Politicians and businessmen are fond of talking about America's scientist shortage -- the dearth of engineering and lab talent that will inevitably leave us sputtering in the global economy.
But perhaps it's time they start talking about our scientist surplus instead.
I am by no means the first person to make this point. But I was compelled to try and illustrate it after reading a report from Inside Higher Education on this weekend's gloomy gathering of the American Association for the Advancement of Science. In short, job prospects for young science Ph.D.'s haven't been looking so hot these last few years, not only in the life sciences, which have been weak for some time, but also in fields like engineering.
The graphs below, drawn from National Science Foundation Data and some of my own calculations, depict Ph.D. employment at graduation. It's not a perfect measure of the labor market for young science talent -- ideally we'd have data on graduates nine months or a year out of school, since some people need a little extra time to job hunt. But looking at these figures over time, it seems pretty obvious that there's no great run on trained scientists in this country.
First, the big picture. Here is the entire market for Ph.D.'s, including those graduating from humanities, science, education, and other programs. The blue line tracks students who have a job waiting for them after graduation. The green line tracks those signed up for a post-doctorate study program. The red line stands for the jobless (though a sliver of them are heading to another academic program).
The pattern reaching back to 2001 is clear -- fewer jobs, more unemployment, and more post-doc work -- especially in the sciences. A post doc essentially translates into toiling as a low-paid lab hand (emphasis on low-paid as shown below. Once it was just a one or two year rite of passage where budding scientists honed their research skills. Now it can stretch on for half a decade .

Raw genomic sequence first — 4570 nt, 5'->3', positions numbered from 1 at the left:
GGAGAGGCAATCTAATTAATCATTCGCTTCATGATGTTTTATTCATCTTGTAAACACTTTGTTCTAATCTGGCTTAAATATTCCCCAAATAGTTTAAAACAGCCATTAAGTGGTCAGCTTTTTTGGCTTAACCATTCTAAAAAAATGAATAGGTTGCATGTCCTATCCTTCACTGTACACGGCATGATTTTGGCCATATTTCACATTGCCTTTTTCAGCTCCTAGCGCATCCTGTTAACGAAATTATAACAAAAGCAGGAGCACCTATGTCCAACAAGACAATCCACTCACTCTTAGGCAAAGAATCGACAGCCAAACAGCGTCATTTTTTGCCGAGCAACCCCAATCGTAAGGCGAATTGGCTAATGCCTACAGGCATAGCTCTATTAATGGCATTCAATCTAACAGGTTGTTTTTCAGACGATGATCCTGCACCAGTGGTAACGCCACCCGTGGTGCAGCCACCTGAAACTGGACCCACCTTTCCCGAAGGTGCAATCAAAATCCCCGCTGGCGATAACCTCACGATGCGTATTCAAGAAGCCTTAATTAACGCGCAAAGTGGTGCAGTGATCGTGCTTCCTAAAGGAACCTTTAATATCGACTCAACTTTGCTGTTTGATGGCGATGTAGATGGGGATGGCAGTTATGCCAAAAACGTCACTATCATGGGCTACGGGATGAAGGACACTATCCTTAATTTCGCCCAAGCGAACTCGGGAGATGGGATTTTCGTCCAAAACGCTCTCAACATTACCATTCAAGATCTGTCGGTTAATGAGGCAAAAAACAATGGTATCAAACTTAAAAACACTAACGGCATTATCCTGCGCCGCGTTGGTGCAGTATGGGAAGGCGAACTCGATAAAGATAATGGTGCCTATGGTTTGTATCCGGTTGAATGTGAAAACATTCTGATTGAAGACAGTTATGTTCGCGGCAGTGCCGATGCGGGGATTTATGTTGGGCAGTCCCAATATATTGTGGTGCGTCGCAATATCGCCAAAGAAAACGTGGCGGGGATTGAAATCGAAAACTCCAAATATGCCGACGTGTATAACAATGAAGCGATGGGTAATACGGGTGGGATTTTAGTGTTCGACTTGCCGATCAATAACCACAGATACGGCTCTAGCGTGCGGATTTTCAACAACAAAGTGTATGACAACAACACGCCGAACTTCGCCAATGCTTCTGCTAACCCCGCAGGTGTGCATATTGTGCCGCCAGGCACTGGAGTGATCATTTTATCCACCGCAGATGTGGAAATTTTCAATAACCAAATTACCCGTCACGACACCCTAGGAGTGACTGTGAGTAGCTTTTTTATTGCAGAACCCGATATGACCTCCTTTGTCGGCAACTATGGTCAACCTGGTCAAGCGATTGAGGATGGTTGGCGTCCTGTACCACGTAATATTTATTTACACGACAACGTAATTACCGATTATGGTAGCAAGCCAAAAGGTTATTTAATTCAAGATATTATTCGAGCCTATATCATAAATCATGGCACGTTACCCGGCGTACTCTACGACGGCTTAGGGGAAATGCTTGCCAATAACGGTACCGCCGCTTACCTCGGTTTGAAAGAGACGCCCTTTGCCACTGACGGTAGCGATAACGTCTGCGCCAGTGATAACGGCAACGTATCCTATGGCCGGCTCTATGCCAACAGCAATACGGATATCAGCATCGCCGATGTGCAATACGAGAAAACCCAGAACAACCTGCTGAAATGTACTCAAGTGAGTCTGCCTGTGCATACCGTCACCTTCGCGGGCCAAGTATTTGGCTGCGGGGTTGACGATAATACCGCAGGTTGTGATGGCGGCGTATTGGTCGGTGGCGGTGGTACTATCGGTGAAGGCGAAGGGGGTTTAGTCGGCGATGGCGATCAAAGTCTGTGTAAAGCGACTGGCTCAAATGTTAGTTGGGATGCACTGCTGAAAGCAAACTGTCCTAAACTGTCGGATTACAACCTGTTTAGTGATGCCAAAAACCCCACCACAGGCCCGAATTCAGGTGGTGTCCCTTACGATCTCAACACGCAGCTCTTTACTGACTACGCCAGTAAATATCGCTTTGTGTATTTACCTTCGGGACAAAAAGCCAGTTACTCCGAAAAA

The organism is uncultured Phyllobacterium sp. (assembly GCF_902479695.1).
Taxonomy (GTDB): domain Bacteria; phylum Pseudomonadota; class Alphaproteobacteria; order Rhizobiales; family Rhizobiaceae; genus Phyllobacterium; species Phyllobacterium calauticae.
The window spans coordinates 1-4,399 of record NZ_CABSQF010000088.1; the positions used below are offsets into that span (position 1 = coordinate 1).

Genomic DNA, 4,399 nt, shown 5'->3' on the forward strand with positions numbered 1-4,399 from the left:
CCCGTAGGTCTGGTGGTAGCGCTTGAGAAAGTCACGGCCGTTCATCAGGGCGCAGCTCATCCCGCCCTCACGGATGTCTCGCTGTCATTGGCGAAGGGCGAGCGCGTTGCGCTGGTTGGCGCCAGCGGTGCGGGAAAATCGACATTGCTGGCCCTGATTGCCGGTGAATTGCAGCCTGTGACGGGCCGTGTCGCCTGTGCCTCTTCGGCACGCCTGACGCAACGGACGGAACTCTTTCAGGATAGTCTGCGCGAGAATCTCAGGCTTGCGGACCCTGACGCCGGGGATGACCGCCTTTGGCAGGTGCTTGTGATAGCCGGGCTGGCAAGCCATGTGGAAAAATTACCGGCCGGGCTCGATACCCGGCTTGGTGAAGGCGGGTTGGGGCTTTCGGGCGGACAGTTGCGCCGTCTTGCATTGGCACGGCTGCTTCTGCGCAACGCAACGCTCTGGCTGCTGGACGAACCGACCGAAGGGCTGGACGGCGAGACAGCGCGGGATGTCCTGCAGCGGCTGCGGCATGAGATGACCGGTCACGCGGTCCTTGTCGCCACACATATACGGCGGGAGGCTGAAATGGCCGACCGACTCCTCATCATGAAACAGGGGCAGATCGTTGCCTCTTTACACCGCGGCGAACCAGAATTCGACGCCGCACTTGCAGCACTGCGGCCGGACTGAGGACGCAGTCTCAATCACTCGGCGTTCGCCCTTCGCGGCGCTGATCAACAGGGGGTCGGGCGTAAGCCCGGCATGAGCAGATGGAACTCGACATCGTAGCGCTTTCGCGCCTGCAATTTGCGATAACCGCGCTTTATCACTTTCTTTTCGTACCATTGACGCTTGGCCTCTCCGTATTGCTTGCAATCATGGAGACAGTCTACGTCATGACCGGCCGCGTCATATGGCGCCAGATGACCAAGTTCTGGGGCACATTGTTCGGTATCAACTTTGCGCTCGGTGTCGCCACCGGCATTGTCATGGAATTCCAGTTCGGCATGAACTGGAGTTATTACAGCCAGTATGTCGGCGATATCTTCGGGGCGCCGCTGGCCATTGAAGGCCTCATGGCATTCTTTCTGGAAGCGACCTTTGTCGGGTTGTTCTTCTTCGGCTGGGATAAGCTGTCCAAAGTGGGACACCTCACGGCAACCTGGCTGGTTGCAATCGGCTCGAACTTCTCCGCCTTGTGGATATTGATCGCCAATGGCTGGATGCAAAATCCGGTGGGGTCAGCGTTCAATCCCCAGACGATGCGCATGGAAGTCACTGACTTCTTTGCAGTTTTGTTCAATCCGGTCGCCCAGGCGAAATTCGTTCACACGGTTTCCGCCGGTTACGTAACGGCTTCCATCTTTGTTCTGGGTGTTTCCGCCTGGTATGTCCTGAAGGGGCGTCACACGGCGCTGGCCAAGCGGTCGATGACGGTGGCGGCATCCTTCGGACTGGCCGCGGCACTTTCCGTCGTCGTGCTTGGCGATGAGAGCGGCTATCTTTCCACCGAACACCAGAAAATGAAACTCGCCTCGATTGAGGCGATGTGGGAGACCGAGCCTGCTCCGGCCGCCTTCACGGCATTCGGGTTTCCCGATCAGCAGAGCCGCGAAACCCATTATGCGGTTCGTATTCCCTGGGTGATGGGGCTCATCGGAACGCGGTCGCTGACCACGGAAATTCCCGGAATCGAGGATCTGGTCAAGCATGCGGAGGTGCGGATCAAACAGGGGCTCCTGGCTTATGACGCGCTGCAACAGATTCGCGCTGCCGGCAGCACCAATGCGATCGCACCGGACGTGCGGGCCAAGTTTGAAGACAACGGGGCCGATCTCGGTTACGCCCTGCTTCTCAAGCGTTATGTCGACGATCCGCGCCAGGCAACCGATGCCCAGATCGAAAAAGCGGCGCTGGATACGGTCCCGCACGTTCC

Now let's break out the science and engineering fields. In life sciences, such as biology, graduates now have a far better chance of being unemployed when they get their diploma than of having a full-time job.
In disciplines like physics and chemistry, the percentage of employed have also fallen just below the unemployed.
And in engineering, it's hanging on just above.
And finally, the humanities Ph.D.'s -- the few, the proud, the Romantic literature buffs who are practically assumed to be unemployable upon graduation. Thanks to the relative lack of postdoctoral spots, these scholars are both more likely to have a job upon graduating than any of their peers in the sciences and more likely to be searching for employment. All told, their fate isn't all that much worse than the lab geeks' (though their pay, should they land a gig, certainly is).
We have precious little up-to-date information about Ph.D. job outcomes once they leave school. But Georgia State University Professor Paula Stephan has broken down NSF data on biology Ph.D.'s five or six years post-doctorate, and her findings offer both a bit of hope and discouragement (as well as an extraordinarily messy graph; apologies in advance). She doesn't identify hoards of unemployed biologists burning their lab coats for warmth. But she does find that fewer than 1 in 6 are in tenure track academic positions -- smaller than than the number still stuck in post doc positions (in green). A full 10 percent are out of the labor force or working part-time.
Most these Ph.D.'s will eventually find work -- and probably decently compensated work at that. After all, the unemployment rate for those with even a college degree is under 4 percent, and in 2008, science and engineering doctorate holders up to three years out of school had just 1.5 percent unemployment. But next time you hear a politician talking about our lack of science talent, remember all those young aerospace engineers, chemists, physicists who will still be casting around for a gig after they're handed a diploma. There's no great shortage to speak of.
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